I Don’t Believe in Borders

“The more I learn about other people, the more the obstacles fall between us.”

Hold a Conversation

In addition to the questions below, please see How to use the questions for reflection.

Clarifying Questions

  • Why does the speaker say he doesn’t believe in borders?
  • In Utah, why does the speaker end up only “hanging out with people from my background?”
  • What does the speaker say is different about his experience at Valpo?
  • How does he account for the behavior of the people in Utah?

Interpretive Questions

  • Were you surprised by how he accounts for the religious habits of people from Utah? Why or why not?  Do you agree with him?
  • How does your experience of Valpo confirm or deny what he says is an openness to other cultures?  Is it true of different American cultures or just international ones?
  • Can you think of any situations in which we might benefit from borders?

Implication Questions

  • Which borders have separated you from others?
  • In what way might you go about dismantling or crossing the border?

Let us know how the conversation or self-reflection went. Email us or discuss the experience in our comment box.

Transcript for I Don’t Believe in Borders

Actually, I do not believe in nationalities and borders. Saudi Arabia is 83 years old. It wasn’t Saudi Arabia; it was called Arabia. And Arabia is more than a nationality, it’s a race. Everyone who speaks Arabic, everyone who lived in an Arabic country, can be called Arabian, so, actually, I don’t believe in borders. And myself, I am kind of diverse because my grandmother is Egyptian, and I have cousins from a Turkish mother. I have Egyptian friends, Algerian, Moroccan, Syrians–I grew up with these friends, even Americans and British. Yeah, which kind of shaped my identity.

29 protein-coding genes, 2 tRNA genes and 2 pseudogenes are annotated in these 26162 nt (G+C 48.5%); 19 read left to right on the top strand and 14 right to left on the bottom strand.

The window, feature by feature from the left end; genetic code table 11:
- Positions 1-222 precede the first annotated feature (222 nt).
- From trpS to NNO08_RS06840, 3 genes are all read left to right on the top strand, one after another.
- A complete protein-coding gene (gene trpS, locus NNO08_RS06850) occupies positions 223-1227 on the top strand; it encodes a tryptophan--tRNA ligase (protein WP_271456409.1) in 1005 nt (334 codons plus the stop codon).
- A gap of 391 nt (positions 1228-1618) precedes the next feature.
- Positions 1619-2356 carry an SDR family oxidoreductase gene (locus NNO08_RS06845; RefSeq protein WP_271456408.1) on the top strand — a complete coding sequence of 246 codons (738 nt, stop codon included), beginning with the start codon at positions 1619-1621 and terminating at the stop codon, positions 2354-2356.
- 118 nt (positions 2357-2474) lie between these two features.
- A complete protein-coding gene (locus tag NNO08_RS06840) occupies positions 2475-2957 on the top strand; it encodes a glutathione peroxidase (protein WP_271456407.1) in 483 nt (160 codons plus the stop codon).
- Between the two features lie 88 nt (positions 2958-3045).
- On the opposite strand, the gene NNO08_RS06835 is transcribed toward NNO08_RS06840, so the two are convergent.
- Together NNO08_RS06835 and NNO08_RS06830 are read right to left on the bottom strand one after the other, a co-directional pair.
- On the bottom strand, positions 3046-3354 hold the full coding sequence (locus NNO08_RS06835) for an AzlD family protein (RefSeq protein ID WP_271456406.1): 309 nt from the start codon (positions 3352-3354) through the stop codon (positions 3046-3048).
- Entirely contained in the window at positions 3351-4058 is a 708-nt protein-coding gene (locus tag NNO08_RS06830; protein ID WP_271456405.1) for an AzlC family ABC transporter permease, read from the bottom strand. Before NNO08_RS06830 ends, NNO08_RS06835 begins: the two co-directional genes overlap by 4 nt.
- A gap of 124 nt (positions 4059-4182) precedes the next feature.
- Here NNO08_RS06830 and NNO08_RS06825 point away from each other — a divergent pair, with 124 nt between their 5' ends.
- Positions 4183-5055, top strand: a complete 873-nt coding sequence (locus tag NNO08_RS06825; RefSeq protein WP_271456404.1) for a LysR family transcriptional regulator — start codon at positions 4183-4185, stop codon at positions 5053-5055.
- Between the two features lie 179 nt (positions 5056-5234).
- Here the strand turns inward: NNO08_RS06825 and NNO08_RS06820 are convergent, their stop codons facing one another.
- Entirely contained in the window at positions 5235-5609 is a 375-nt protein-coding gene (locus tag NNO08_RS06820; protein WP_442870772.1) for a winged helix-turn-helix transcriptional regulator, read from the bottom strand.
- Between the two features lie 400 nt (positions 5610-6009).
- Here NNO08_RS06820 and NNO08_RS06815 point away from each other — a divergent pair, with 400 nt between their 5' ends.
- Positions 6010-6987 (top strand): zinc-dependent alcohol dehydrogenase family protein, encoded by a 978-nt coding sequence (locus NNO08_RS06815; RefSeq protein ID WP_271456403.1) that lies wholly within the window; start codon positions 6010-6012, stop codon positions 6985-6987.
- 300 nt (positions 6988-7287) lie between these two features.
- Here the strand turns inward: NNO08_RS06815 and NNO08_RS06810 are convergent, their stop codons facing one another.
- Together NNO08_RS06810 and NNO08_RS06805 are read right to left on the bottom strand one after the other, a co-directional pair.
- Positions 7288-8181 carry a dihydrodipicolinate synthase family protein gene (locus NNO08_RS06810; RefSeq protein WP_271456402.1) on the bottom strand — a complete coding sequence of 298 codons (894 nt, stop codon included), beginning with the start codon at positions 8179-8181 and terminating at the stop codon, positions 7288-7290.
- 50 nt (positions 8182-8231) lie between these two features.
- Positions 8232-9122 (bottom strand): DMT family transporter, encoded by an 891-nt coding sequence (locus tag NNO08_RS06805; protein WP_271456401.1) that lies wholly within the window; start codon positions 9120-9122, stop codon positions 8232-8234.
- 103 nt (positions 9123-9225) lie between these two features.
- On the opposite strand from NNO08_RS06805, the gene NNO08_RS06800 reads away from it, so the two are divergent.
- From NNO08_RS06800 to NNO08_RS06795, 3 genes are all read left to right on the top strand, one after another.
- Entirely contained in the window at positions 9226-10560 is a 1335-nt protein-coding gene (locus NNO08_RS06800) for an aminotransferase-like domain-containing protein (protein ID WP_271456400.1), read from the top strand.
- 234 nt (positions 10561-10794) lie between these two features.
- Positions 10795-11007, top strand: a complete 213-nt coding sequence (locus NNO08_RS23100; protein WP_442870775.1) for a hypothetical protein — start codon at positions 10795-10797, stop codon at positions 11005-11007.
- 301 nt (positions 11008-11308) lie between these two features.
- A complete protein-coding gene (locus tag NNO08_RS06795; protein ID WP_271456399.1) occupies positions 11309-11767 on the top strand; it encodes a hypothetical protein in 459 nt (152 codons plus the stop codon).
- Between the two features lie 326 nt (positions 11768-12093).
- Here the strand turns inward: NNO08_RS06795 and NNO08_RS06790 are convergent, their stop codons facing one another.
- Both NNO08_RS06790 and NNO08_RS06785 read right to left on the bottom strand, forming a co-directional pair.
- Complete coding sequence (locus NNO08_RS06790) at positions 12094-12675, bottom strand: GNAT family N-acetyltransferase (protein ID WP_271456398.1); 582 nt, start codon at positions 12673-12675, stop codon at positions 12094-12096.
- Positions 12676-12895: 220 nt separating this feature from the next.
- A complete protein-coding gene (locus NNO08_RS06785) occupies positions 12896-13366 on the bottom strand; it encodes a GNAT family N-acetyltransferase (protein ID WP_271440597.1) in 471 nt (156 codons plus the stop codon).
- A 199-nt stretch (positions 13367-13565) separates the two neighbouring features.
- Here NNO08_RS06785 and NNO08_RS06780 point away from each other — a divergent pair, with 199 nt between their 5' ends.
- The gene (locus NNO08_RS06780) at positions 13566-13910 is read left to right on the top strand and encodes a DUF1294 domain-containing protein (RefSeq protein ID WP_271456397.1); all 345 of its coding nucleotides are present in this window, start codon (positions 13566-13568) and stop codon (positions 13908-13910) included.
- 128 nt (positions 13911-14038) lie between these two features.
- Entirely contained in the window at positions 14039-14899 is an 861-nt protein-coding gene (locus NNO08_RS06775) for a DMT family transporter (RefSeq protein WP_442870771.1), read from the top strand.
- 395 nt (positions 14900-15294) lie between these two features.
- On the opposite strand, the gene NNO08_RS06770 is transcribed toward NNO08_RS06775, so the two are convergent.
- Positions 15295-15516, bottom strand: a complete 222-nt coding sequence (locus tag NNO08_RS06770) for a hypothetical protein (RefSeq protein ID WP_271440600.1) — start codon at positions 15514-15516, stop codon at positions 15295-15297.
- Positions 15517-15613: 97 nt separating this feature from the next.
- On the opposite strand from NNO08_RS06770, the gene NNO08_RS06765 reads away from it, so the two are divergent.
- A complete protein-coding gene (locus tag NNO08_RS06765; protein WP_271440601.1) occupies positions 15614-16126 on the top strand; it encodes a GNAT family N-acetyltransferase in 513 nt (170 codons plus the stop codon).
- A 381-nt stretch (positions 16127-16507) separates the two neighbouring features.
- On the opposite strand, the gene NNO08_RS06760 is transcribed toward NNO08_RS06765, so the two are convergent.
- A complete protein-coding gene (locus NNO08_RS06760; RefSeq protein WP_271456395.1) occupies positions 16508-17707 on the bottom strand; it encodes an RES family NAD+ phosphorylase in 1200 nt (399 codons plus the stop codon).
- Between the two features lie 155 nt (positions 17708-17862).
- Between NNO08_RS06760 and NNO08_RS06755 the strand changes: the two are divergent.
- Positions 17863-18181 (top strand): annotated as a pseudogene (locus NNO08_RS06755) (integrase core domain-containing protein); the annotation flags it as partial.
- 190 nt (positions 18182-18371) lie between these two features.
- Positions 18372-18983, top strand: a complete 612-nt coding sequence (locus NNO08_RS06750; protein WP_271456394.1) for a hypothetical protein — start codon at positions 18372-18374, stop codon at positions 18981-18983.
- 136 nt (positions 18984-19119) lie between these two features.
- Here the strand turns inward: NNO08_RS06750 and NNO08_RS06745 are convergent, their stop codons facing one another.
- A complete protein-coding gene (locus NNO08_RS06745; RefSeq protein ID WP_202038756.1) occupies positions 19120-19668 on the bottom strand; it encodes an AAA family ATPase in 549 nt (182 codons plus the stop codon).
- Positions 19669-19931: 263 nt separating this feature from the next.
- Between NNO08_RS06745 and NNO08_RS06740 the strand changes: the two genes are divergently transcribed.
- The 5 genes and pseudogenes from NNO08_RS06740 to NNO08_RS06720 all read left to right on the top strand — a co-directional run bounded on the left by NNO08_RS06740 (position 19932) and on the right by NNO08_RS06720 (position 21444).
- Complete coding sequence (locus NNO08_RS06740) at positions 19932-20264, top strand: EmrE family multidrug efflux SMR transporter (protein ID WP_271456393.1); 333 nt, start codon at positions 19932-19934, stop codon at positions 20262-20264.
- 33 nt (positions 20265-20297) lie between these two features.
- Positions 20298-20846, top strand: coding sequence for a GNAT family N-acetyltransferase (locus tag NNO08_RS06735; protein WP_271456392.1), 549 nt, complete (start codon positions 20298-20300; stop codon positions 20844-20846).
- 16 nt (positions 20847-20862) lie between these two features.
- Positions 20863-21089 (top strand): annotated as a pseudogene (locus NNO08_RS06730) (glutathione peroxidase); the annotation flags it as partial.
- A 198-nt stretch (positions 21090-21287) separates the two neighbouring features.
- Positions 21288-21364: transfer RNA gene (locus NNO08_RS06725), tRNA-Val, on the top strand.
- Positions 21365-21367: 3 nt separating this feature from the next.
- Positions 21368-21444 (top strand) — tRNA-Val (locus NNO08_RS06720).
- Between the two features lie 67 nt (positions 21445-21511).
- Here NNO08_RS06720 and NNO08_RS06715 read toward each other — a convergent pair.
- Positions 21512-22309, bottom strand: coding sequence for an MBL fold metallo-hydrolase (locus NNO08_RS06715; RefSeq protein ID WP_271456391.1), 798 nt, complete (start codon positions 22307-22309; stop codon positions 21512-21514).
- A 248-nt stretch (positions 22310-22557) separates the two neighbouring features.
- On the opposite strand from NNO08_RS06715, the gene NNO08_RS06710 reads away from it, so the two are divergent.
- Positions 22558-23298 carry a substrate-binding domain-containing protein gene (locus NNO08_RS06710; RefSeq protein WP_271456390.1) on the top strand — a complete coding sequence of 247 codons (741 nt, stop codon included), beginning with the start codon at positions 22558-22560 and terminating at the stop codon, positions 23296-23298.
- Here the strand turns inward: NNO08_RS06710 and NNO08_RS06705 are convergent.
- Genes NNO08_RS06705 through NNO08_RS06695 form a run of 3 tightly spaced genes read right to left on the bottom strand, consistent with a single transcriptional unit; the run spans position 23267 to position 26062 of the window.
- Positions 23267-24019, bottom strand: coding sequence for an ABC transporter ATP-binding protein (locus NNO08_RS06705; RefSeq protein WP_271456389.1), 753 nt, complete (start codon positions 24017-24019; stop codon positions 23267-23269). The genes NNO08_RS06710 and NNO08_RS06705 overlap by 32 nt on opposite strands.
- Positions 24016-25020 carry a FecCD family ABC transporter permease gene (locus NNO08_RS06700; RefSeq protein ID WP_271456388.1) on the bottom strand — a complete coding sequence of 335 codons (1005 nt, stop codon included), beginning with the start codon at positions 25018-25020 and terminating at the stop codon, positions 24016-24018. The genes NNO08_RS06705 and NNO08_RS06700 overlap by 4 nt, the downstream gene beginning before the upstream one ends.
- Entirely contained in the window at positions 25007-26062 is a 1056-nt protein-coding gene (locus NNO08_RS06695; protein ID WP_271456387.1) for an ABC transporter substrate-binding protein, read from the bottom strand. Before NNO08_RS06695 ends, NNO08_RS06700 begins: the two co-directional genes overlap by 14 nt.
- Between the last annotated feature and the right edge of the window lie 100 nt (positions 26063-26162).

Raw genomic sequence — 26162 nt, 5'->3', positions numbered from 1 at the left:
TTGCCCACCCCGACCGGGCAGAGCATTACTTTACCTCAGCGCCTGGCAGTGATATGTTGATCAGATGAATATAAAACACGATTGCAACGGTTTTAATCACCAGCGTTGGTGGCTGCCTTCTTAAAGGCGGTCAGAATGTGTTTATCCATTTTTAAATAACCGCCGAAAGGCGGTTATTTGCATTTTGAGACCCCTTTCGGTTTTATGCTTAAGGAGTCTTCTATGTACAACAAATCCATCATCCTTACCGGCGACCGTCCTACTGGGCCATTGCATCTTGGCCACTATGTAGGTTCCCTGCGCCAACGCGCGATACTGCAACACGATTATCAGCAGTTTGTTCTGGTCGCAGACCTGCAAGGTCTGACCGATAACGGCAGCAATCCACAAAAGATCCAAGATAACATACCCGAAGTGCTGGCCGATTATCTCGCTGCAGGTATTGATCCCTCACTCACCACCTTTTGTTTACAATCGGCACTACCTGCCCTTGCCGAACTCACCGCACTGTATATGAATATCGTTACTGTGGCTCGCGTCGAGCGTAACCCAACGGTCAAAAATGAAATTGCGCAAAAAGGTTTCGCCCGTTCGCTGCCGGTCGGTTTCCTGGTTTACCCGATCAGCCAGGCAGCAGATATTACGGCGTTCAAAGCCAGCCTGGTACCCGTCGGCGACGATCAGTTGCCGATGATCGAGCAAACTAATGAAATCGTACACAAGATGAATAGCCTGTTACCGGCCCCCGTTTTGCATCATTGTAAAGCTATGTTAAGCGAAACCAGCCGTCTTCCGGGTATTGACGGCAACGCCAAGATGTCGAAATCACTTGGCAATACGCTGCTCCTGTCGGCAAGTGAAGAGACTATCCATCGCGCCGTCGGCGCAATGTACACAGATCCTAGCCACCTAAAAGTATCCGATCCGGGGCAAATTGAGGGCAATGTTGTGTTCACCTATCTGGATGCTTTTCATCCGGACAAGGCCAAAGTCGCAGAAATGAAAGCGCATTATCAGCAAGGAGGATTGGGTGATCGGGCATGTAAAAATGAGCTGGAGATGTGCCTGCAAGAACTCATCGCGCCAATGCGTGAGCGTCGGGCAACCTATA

Oh, it’s great to have friends from different parts of the world. Cause it’s just let you know how other humans live together and how they act toward each other, and let you understand different cultures that you don’t have the chance to learn in your place.

It was hard for me when I went to Utah, when I first arrived to United States. Their culture I’d never encountered with, cause they have a different religion, different social life. I was walking down the street and there were missionaries chasing me, and they were talking me about religion. It was the first time I’ve been exposed to missionaries. I didn’t even know what missionary mean. So she kept talking about Mormonism and Jesus Christ, God, and she asked me questions about my beliefs and my origins. When I said I’m from Saudi Arabia, I’m Muslim, she said that you gonna kill us all. Since then I had fear to encounter with people, especially from Mormon society. And later I isolated myself, I did not talk much to people; I was hanging out with people from my background.

Yeah, people in Utah are used to their religious habits. I understand how difficult for them to see someone acting differently in their society. They have been living together for decades, and it’s kind of difficult to see an outsider walking in their society, changing the way they think or the way they believe. Cause these beliefs and thoughts shapes your identity, shapes your perspectives, and changing these thoughts would change you as a person, so it would take long time to accept outside thoughts and beliefs.

So I transferred in my sophomore year to Valparaiso, and I can say it’s totally different from there. I never felt like I’m an outsider or treated as an outsider. Everyone here was open to other cultures and people are willing to know about your culture and they ask you questions about your culture. The more I learn about other people, the more the obstacles fall between us. As I said, I don’t believe in borders, cause if you went up to the sky, you don’t see the black lines. We all belong to Adam and Eve; we all started as one. I think that human beings can live with each other in peace if they believe they came from one seed and their destiny is the same.